The Montego name dates back to the late 1960’s, when it was applied to the mid-size Mercury offering alongside the Ford Torino. The two vehicles underwent a strange evolution over the course of the next 8 years that saw them shed their sporty look and balloon in size until the coupe, sedan and wagon versions of the car had transformed into typical mid-70’s land yachts. When Ford revived the classic Five Hundred name for its Taurus replacement in 2005, it was decided that the vehicle’s Mercury twin should receive similar treatment. This lead to the Montego brand being given new life as the company’s modern full-size sedan.
The 2007 Mercury Montego rides on a new platform that is only two years old, and vast improvements have been made compared to previous vehicles built by Mercury for this market. The Montego’s styling is tall, broad and bold, making it easy to notice in a crowd without resorting to any over the top design cues. The vehicle is aimed at taking on competition from across the Atlantic, and would not look out of place on European roads.
The Montego makes use of a Duratec 3.0 liter V6 that generates 203 horsepower, placing it in the middle of the pack in terms of performance. When ordered with front-wheel drive, the Montego is fitted with a smooth-shifting 6-speed automatic transmission, but an all-wheel drive option brings with it a continuously variable unit. The front-wheel drive Montego delivers excellent fuel mileage for a vehicle of its size, seeing up to 29 miles per gallon on the highway and 21 driving around town.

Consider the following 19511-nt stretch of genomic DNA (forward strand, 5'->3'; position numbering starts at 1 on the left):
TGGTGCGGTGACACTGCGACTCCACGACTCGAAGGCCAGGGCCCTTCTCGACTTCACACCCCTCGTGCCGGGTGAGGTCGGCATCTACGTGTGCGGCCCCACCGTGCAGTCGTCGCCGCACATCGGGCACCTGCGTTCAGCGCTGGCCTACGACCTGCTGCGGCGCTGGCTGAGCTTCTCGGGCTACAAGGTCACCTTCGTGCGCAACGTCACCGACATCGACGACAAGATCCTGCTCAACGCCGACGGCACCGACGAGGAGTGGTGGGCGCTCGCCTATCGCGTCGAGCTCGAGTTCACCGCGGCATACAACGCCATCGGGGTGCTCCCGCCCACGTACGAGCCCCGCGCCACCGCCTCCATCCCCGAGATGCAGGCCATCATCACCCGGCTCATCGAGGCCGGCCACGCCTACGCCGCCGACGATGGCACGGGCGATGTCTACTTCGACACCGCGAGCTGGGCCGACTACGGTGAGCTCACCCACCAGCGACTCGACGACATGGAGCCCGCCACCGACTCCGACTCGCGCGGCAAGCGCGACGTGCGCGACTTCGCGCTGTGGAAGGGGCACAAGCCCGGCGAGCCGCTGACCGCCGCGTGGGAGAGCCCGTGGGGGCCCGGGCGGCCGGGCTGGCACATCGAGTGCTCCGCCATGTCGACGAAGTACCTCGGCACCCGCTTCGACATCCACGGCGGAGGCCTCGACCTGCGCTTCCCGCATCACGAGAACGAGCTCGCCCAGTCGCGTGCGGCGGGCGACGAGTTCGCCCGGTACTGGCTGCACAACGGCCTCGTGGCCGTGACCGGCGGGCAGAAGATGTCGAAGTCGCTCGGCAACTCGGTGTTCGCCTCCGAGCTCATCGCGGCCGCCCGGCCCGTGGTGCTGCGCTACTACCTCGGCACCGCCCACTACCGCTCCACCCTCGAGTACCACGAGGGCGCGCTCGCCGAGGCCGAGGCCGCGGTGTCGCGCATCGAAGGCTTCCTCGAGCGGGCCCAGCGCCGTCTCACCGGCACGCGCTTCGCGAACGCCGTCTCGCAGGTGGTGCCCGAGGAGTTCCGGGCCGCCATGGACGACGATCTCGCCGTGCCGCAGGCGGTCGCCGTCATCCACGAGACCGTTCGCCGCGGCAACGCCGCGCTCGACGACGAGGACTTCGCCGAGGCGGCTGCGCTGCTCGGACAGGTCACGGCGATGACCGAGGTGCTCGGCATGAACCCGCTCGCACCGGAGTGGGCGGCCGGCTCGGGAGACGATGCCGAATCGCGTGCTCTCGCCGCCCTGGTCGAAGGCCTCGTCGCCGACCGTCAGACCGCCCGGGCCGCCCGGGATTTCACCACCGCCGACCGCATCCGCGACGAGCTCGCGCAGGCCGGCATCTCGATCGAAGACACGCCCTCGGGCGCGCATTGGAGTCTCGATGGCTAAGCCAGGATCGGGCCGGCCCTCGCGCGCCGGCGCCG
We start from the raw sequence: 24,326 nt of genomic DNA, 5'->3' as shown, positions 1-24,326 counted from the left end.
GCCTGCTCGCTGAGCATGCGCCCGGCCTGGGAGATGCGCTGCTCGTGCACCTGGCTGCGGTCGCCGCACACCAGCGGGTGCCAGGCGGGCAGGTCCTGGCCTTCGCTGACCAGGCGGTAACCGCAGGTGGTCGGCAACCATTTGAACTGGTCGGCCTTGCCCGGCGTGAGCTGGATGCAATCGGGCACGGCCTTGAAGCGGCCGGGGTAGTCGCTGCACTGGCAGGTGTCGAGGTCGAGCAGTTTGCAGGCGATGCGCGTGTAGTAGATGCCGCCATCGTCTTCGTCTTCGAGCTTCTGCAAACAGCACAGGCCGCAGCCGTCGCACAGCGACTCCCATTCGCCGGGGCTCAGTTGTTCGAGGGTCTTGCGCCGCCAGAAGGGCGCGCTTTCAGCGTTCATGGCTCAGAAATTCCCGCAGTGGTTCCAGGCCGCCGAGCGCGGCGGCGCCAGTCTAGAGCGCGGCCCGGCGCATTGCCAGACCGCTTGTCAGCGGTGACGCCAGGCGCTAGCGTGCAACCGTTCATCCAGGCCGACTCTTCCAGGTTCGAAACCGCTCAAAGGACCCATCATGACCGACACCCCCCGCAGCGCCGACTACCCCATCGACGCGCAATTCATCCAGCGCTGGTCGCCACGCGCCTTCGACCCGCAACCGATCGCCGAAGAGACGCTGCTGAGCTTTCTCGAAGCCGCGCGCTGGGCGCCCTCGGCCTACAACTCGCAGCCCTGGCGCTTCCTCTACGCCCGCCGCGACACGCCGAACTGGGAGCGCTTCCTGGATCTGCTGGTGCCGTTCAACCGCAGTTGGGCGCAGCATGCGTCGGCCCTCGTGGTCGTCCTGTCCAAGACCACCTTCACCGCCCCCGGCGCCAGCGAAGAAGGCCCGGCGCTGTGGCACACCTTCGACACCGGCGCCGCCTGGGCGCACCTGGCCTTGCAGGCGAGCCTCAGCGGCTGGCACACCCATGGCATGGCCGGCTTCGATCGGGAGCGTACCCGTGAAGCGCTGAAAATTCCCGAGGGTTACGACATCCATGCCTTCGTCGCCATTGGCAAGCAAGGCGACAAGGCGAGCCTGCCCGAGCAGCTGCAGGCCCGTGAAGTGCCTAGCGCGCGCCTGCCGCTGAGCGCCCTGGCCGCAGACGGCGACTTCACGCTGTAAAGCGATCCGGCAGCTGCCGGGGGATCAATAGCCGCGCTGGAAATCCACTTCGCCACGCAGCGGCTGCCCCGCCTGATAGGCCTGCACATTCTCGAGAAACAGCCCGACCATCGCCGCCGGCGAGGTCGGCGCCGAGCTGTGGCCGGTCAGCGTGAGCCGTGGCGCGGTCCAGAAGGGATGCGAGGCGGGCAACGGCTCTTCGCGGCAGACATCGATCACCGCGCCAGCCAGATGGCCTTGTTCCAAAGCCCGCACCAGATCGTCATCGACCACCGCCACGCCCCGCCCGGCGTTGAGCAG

The Montego doesn’t just look big on the outside – it backs it up with one of the largest, most comfortable passenger compartments found in its class. Mercury has made the most of the interior’s usable space, and four adults can happily take an extended road trip without feeling worse for wear at the end. Combined with the largest trunk found in a full-size sedan and a folding rear seat, the Montego also wins when it comes to hauling cargo. Wood trim and aluminum accents set the vehicle apart from its Ford cousin, and seats are comfortable and can be wrapped in optional leather.
The low power of the vehicle’s V6 engine doesn’t do well to introduce any excitement into the Montego driving experience. The car’s size works against it both in terms of acceleration and handling, especially when pushed through twisty roads. It also doesn’t help that parts of the vehicle’s suspension are sourced from the Volvo XC90 SUV, giving it good stability but transmitting imperfections in the road across rougher terrain. The all-wheel drive system does a good job of increasing traction on slippery surfaces, but it is an electronically controlled system that keeps all power to the front wheels during normal driving, limiting its performance-enhancing potential.
The Mercury Montego underwent a name change at the end of the 2007 model year along with the Ford Five Hundred, with both cars reverting to their previous monikers, the Sable and the Taurus.